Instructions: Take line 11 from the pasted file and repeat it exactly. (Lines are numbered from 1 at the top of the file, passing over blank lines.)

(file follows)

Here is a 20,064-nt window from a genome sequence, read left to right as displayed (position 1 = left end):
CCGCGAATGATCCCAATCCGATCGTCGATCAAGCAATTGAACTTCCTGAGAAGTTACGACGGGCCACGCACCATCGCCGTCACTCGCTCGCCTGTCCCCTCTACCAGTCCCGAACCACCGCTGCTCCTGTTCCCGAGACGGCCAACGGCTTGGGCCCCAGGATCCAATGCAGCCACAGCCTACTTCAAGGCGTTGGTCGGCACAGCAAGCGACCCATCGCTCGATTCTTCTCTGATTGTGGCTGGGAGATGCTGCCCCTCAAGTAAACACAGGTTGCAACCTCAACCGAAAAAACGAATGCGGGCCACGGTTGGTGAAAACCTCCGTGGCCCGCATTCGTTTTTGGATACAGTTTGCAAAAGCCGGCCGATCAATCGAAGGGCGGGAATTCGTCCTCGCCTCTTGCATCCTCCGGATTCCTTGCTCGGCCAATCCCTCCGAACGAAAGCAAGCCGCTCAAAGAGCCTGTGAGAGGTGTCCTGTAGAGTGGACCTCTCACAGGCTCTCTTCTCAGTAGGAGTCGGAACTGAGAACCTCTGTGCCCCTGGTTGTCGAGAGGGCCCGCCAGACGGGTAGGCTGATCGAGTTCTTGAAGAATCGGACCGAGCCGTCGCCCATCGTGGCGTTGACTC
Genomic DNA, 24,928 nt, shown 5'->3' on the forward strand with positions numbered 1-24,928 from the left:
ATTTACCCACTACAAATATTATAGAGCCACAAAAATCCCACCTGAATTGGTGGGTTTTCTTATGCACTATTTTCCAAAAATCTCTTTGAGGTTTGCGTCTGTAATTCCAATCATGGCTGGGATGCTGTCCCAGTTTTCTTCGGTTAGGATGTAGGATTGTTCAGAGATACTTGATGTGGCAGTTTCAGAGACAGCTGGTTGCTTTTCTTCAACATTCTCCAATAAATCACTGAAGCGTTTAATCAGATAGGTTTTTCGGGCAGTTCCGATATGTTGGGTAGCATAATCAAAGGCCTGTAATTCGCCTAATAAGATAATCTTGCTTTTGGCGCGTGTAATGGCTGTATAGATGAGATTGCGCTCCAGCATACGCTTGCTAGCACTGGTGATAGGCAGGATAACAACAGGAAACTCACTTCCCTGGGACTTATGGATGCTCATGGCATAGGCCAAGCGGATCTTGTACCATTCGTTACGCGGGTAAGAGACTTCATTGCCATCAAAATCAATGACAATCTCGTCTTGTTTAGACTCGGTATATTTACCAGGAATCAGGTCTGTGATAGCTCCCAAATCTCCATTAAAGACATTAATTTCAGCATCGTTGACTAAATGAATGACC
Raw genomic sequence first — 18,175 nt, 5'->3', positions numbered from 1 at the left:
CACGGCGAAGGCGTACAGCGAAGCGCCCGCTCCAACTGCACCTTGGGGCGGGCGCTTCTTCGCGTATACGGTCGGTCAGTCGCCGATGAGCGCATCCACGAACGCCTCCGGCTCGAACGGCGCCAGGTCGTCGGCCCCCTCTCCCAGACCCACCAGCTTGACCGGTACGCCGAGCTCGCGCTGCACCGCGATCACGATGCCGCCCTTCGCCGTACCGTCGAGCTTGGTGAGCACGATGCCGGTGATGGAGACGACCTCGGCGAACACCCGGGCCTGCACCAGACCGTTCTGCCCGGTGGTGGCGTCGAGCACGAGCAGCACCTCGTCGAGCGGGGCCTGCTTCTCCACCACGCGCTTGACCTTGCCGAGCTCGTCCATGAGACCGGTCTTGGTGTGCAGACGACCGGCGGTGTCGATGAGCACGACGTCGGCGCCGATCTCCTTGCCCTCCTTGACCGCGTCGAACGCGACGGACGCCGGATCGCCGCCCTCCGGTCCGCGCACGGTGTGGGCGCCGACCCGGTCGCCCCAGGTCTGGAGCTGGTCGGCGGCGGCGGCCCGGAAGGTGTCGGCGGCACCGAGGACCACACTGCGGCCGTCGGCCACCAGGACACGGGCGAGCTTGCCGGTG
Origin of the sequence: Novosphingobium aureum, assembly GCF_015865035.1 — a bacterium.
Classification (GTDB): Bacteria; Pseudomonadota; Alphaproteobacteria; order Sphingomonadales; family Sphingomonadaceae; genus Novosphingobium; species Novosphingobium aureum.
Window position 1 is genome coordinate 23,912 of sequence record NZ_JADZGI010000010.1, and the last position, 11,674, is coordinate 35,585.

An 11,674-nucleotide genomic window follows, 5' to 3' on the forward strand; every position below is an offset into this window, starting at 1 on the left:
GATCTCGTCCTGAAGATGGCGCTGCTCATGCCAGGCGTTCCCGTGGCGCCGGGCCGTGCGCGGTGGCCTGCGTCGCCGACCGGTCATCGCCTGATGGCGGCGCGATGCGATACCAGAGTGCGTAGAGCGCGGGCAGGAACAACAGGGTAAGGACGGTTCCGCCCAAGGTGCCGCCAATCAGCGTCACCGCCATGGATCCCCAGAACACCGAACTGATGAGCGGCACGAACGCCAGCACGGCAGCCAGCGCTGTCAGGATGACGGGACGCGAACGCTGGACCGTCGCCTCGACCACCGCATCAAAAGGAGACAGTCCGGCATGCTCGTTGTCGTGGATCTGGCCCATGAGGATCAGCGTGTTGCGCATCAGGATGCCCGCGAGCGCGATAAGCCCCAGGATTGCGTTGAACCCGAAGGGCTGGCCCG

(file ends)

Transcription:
GATCTCGTCCTGAAGATGGCGCTGCTCATGCCAGGCGTTCCCGTGGCGCCGGGCCGTGCGCGGTGGCCTGCGTCGCCGACCGGTCATCGCCTGATGGCGGCGCGATGCGATACCAGAGTGCGTAGAGCGCGGGCAGGAACAACAGGGTAAGGACGGTTCCGCCCAAGGTGCCGCCAATCAGCGTCACCGCCATGGATCCCCAGAACACCGAACTGATGAGCGGCACGAACGCCAGCACGGCAGCCAGCGCTGTCAGGATGACGGGACGCGAACGCTGGACCGTCGCCTCGACCACCGCATCAAAAGGAGACAGTCCGGCATGCTCGTTGTCGTGGATCTGGCCCATGAGGATCAGCGTGTTGCGCATCAGGATGCCCGCGAGCGCGATAAGCCCCAGGATTGCGTTGAACCCGAAGGGCTGGCCCG